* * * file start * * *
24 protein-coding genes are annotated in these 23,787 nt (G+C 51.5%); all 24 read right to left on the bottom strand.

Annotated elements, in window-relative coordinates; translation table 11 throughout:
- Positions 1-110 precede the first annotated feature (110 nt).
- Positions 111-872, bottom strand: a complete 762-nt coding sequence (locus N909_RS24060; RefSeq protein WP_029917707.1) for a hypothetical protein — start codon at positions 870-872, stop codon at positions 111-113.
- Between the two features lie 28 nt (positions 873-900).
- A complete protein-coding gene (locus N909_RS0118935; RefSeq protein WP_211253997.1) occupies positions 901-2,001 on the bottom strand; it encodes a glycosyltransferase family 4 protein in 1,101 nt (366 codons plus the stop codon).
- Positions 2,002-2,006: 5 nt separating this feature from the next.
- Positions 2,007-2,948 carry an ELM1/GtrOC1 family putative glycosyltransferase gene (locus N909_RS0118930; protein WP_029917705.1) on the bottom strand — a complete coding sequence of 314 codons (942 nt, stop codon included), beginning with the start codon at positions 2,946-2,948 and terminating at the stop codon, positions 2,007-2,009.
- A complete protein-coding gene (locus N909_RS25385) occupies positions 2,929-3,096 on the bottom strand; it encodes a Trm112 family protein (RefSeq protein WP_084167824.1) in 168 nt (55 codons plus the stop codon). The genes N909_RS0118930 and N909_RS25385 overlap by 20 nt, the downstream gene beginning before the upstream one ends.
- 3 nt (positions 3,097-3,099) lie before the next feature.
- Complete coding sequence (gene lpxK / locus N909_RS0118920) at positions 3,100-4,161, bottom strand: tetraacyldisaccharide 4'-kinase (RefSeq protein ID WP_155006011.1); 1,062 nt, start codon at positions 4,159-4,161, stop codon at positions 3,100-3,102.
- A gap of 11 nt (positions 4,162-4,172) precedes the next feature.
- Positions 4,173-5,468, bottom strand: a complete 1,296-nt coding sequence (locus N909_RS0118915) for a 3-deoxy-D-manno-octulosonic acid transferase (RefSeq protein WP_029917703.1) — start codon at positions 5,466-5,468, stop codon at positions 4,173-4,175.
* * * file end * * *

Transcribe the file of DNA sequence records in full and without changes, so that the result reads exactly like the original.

24 protein-coding genes are annotated in these 23,787 nt (G+C 51.5%); all 24 read right to left on the bottom strand.

Annotated elements, in window-relative coordinates; translation table 11 throughout:
- Positions 1-110 precede the first annotated feature (110 nt).
- Positions 111-872, bottom strand: a complete 762-nt coding sequence (locus N909_RS24060; RefSeq protein WP_029917707.1) for a hypothetical protein — start codon at positions 870-872, stop codon at positions 111-113.
- Between the two features lie 28 nt (positions 873-900).
- A complete protein-coding gene (locus N909_RS0118935; RefSeq protein WP_211253997.1) occupies positions 901-2,001 on the bottom strand; it encodes a glycosyltransferase family 4 protein in 1,101 nt (366 codons plus the stop codon).
- Positions 2,002-2,006: 5 nt separating this feature from the next.
- Positions 2,007-2,948 carry an ELM1/GtrOC1 family putative glycosyltransferase gene (locus N909_RS0118930; protein WP_029917705.1) on the bottom strand — a complete coding sequence of 314 codons (942 nt, stop codon included), beginning with the start codon at positions 2,946-2,948 and terminating at the stop codon, positions 2,007-2,009.
- A complete protein-coding gene (locus N909_RS25385) occupies positions 2,929-3,096 on the bottom strand; it encodes a Trm112 family protein (RefSeq protein WP_084167824.1) in 168 nt (55 codons plus the stop codon). The genes N909_RS0118930 and N909_RS25385 overlap by 20 nt, the downstream gene beginning before the upstream one ends.
- 3 nt (positions 3,097-3,099) lie before the next feature.
- Complete coding sequence (gene lpxK / locus N909_RS0118920) at positions 3,100-4,161, bottom strand: tetraacyldisaccharide 4'-kinase (RefSeq protein ID WP_155006011.1); 1,062 nt, start codon at positions 4,159-4,161, stop codon at positions 3,100-3,102.
- A gap of 11 nt (positions 4,162-4,172) precedes the next feature.
- Positions 4,173-5,468, bottom strand: a complete 1,296-nt coding sequence (locus N909_RS0118915) for a 3-deoxy-D-manno-octulosonic acid transferase (RefSeq protein WP_029917703.1) — start codon at positions 5,466-5,468, stop codon at positions 4,173-4,175.